I've always referred to these as the "Have you stopped beating your wife yet?" surveys - mostly because if you answer them within the confines of the questions, there's a very limited subset of answers that make any sense - you can't answer in the negative to one and the positive to another subsequent question without introducing an inconsistency.

Well then, where do you suppose our good friends in the CPC come up with their ideas? (Knowing that none of them are capable of an original thought this side of creation) Sure enough - they are taking their cues from the GOP in the United States. Over here, we have copies of a survey sent out from the GOP to their registered voter list.

Of particular note are some of the questions on the survey:

Survey Pg 1

Survey Pg 2

Notice the vague wording, and deliberate "yes/no" answers on questions such as human cloning research. (a topic which few people actually understand, and most people only have the vaguest Aldous Huxley understanding)

Weaseling Around The Word Theocracy

By "Executive Order", George W. Bush has created a Center for Faith-Based and Community Initiatives at the Department of Homeland Security.

Think about this for a minute - within what amounts to the most augmented spy agency in the world - with powers that make the former Soviet Union's state police agency, the KGB look like small time pikers by comparison.

Remember, this is the agency charged with "securing" the United States. What the hell does religion have to do with national security? (Oh wait - I'm being rational about this)

Coming soon - The Republic of Gilead - in all it's horrorifying stupidity.

[I'm really getting the cold, uneasy feeling that Atwood accidentally wrote prophecy rather than fiction when she wrote that book]

Monday, March 06, 2006

Back to the Dark Ages

South Dakota Abortion Law Signed.

I ranted about this bit of legislative stupidity back here. At that time, I didn't happen to have a copy of the text of the legislation at hand - it's here, and omigod is it ever nasty.

Just a few excerpts for your enjoyment:

Section 2. That chapter 22-17 be amended by adding thereto a NEW SECTION to read as follows:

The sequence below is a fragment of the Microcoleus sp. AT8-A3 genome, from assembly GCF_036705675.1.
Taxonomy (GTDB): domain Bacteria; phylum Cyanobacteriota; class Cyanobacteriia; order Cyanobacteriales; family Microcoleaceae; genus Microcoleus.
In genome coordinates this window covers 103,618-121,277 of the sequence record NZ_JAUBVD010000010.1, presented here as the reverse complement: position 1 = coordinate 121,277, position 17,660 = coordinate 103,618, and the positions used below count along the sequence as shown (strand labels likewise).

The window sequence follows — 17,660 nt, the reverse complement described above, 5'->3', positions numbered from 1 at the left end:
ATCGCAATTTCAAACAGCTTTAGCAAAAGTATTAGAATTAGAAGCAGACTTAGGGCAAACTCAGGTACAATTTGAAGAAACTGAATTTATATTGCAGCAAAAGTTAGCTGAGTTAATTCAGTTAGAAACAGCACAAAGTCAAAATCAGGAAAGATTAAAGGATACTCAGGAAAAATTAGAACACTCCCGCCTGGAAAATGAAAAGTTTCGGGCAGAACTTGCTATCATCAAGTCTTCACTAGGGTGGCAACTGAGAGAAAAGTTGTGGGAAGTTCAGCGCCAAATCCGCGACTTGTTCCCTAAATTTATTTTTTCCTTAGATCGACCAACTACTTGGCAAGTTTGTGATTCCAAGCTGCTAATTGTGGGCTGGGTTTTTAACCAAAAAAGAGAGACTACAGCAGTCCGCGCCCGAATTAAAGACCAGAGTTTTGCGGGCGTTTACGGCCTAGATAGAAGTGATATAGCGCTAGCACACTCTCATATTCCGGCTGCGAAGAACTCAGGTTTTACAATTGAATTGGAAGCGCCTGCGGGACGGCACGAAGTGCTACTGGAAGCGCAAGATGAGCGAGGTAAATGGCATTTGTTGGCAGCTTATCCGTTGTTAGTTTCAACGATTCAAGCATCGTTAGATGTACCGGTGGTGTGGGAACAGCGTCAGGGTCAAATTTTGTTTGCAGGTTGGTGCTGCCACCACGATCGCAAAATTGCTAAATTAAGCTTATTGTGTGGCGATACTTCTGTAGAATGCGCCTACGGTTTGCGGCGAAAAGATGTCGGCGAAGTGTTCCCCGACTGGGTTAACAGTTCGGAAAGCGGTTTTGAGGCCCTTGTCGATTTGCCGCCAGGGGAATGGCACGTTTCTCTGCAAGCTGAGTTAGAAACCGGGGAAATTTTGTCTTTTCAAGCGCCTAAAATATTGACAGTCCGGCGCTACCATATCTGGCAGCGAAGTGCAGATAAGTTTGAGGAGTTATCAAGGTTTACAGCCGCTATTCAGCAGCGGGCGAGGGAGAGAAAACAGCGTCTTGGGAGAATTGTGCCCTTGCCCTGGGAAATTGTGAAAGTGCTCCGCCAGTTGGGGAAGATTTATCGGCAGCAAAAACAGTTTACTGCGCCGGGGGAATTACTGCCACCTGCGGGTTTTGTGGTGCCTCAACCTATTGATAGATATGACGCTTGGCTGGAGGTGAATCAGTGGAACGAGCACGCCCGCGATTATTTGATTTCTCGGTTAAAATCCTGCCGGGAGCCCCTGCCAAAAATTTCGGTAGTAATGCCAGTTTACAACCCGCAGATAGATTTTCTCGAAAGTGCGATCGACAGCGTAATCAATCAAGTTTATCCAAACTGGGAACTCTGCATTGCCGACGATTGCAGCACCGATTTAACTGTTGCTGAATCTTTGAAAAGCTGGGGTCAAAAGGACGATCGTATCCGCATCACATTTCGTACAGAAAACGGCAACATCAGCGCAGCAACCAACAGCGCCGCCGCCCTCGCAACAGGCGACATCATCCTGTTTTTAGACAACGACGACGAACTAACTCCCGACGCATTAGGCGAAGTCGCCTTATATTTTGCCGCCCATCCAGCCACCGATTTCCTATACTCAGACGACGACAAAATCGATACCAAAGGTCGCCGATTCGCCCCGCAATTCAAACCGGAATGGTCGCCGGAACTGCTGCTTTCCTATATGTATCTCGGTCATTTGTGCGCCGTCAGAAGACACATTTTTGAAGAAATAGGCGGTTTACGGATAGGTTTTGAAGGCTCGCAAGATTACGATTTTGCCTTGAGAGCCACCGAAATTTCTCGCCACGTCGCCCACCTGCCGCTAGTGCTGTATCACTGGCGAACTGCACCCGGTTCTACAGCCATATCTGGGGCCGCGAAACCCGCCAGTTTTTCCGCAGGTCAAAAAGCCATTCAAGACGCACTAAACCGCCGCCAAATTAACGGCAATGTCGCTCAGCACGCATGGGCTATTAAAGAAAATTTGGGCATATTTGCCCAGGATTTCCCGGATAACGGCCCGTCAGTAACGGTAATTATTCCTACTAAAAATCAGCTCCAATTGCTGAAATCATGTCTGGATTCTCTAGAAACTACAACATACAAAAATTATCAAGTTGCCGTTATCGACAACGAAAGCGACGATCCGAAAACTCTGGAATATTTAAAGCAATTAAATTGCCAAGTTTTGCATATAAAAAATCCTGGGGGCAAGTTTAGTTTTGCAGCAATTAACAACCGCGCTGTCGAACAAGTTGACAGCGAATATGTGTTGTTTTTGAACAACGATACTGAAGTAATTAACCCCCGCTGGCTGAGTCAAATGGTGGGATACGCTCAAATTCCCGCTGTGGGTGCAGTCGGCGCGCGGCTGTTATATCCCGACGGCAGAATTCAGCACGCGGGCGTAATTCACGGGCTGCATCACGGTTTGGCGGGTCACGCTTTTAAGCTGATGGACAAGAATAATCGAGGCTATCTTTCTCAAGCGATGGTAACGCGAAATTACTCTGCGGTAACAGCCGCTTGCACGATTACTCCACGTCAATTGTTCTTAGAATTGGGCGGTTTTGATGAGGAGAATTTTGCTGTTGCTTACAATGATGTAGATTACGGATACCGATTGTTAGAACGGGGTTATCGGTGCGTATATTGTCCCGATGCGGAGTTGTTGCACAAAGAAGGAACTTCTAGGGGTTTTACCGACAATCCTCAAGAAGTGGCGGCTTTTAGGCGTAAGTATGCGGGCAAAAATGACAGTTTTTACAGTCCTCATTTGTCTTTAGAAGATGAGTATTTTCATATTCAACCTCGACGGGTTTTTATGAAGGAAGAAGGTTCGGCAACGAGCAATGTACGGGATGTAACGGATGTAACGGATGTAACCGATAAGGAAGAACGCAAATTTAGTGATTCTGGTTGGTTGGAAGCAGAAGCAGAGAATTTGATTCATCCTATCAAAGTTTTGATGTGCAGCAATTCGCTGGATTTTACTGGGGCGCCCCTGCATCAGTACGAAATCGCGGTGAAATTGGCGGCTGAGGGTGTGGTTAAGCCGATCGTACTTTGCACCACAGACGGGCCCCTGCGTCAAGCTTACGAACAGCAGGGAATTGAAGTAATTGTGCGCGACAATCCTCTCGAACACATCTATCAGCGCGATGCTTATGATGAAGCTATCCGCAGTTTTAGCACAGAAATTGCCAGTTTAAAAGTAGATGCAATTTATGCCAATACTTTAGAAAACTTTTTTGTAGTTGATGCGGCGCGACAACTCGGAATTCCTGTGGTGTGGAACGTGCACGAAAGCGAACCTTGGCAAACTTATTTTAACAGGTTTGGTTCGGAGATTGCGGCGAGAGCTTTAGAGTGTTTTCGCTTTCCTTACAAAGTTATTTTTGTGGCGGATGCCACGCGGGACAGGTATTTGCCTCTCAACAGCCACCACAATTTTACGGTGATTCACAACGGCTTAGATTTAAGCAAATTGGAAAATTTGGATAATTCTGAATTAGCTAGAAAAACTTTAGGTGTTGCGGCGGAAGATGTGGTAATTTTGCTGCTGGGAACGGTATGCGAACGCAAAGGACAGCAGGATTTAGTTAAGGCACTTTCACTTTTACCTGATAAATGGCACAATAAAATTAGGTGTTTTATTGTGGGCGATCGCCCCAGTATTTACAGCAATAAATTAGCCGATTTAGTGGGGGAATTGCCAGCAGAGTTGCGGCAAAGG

No person may knowingly administer to, prescribe for, or procure for, or sell to any pregnant woman any medicine, drug, or other substance with the specific intent of causing or abetting the termination of the life of an unborn human being. No person may knowingly use or employ any instrument or procedure upon a pregnant woman with the specific intent of causing or abetting the termination of the life of an unborn human being.

Any violation of this section is a Class 5 felony.


Oh my - put in simple terms, not only is an abortion illegal now in S. Dakota, apparently anything close to it is. This could have some significat impact on women's health issues - for example Plan B which prevents the zygote from implanting in the womb could be considered "illegal", and RU-486 certainly would be. (Not to mention a whole raft of herbal concoctions that are known to induce miscarriages).

Some might even go as far as arguing that The Pill falls under this broadly worded definition.

"Unborn human being," an individual living member of the species, homo sapiens, throughout the entire embryonic and fetal ages of the unborn child from fertilization to full gestation and childbirth;


Notice the subtle, slippery attempt at defining the fetus as an "unborn human", and the broad sweeping attempt to capture the notion "that life begins at conception".

Section 12. This Act shall be known, and may be cited, as the Women's Health and Human Life Protection Act. An Act to establish certain legislative findings, to reinstate the prohibition against certain acts causing the termination of an unborn human life, to prescribe a penalty therefor, and to provide for the implementation of such provisions under certain circumstances.